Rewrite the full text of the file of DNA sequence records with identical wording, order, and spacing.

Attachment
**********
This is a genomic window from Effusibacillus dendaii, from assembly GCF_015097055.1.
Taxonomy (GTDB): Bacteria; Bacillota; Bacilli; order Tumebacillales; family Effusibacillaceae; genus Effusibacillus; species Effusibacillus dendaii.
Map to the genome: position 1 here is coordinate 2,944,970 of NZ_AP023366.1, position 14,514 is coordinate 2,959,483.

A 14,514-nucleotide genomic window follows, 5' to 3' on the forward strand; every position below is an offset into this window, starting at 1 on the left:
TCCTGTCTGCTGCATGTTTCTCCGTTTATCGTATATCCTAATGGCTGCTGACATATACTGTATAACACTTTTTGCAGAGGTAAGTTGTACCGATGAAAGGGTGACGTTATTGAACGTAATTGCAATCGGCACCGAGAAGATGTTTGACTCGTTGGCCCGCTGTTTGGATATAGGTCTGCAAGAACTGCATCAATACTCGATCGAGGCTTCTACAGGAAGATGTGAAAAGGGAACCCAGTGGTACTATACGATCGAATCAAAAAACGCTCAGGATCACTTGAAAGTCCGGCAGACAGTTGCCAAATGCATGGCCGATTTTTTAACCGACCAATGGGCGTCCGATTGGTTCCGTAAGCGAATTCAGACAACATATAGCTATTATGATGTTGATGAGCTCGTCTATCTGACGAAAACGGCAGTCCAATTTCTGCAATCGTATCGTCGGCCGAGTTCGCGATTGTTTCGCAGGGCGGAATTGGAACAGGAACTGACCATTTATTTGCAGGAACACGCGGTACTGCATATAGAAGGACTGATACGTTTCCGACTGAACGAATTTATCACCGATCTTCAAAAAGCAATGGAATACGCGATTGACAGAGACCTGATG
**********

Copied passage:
This is a genomic window from Effusibacillus dendaii, from assembly GCF_015097055.1.
Taxonomy (GTDB): Bacteria; Bacillota; Bacilli; order Tumebacillales; family Effusibacillaceae; genus Effusibacillus; species Effusibacillus dendaii.
Map to the genome: position 1 here is coordinate 2,944,970 of NZ_AP023366.1, position 14,514 is coordinate 2,959,483.

A 14,514-nucleotide genomic window follows, 5' to 3' on the forward strand; every position below is an offset into this window, starting at 1 on the left:
TCCTGTCTGCTGCATGTTTCTCCGTTTATCGTATATCCTAATGGCTGCTGACATATACTGTATAACACTTTTTGCAGAGGTAAGTTGTACCGATGAAAGGGTGACGTTATTGAACGTAATTGCAATCGGCACCGAGAAGATGTTTGACTCGTTGGCCCGCTGTTTGGATATAGGTCTGCAAGAACTGCATCAATACTCGATCGAGGCTTCTACAGGAAGATGTGAAAAGGGAACCCAGTGGTACTATACGATCGAATCAAAAAACGCTCAGGATCACTTGAAAGTCCGGCAGACAGTTGCCAAATGCATGGCCGATTTTTTAACCGACCAATGGGCGTCCGATTGGTTCCGTAAGCGAATTCAGACAACATATAGCTATTATGATGTTGATGAGCTCGTCTATCTGACGAAAACGGCAGTCCAATTTCTGCAATCGTATCGTCGGCCGAGTTCGCGATTGTTTCGCAGGGCGGAATTGGAACAGGAACTGACCATTTATTTGCAGGAACACGCGGTACTGCATATAGAAGGACTGATACGTTTCCGACTGAACGAATTTATCACCGATCTTCAAAAAGCAATGGAATACGCGATTGACAGAGACCTGATG